It was very interesting to note that the shallow waters had a large amount of lead content in them but not deep. This only could mean that the lead in the air and shallow waters was a recent activity. More precisely, this lead was coming from the gasoline combustion in cars, internal combustion engines, lead in paint and other crude oil products. Dr. Partterson got scared of his discovery as it meant fighting with the oil industry. Bravely he continued to file lawsuits under constant pressure and threat (his research grants were forfeited overnight). It took him 22 years to get the US government to acknowledge his findings and have the bill passed to make it mandatory for the oil companies to make unleaded gasoline be available to consumers (1970s). Ever since we have observed a decline in the lead content in the air and water. This was a major win.
I will urge the readers to see the Cosmos-A Spacetime Odyssey (S1:E7) to learn more about this story or read about Dr. Patterson.
The reason I brought up the story of Dr. Patterson was to put forth 3 major points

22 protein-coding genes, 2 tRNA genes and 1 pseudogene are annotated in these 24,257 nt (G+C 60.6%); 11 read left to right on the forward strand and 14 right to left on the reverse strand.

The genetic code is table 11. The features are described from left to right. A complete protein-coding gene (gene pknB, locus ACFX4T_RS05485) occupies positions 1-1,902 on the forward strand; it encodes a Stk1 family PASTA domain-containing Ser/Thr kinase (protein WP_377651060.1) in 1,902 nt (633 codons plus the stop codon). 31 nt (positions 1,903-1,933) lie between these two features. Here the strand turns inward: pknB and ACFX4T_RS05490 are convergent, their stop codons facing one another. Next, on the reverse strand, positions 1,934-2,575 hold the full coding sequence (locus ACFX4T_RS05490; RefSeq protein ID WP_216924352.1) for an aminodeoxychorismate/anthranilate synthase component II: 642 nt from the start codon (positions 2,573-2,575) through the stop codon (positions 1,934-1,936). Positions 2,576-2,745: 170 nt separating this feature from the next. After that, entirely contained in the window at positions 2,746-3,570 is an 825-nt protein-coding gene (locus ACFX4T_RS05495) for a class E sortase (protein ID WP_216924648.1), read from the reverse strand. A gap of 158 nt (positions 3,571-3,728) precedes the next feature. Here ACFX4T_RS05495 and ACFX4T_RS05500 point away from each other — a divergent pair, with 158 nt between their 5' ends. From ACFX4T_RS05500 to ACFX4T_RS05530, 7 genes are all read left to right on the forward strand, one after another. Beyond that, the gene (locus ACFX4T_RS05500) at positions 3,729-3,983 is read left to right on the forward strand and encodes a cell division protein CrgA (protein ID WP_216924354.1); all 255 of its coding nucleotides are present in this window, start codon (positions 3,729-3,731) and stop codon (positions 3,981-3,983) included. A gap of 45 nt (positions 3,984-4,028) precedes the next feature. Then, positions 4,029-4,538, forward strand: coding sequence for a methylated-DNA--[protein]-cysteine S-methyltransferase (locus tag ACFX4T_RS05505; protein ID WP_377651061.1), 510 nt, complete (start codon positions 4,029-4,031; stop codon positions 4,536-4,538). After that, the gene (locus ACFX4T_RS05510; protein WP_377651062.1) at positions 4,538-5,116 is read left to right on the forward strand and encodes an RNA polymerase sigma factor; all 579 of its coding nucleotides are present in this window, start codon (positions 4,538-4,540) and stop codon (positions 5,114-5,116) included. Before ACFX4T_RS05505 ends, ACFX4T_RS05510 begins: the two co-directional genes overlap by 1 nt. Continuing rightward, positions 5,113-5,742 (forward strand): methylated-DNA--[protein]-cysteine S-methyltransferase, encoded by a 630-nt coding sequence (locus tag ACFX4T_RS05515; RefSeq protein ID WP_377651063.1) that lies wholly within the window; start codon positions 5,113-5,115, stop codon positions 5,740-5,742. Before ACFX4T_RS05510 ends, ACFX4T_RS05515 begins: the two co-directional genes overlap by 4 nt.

- There sometimes can be consequences to our actions which we cannot see but are observable by others who hold a better scientific process and/ or equipment.
- The scientific community has a process which is peer reviewed. This means that papers published in peer-reviewed journals are thoroughly cross checked and audited by other experts of similar fields. These are different as compared to articles published in science magazines. Articles in these magazines do not undergo extensive peer review such as journals.
- Question Everything: Scientific community can be wrong! Although there is a process through which the entire peer review is done to ascertain the findings, there can be errors and they again need to be supported by strong evidence. For instance, Dr. Patterson’s findings were vastly overshadowed by the findings of Dr. Robert A. Kehoe. Dr. Kehoe had conclusively proven that the increased lead levels in the environment were in fact normal levels. With vast amounts of evidence that Dr. Patterson provided, Dr. Kehoe’s scientific findings were then proven to be incorrect and necessary steps were taken. It is essential to understand what constitutes evidence for science. I will cover this aspect later perhaps.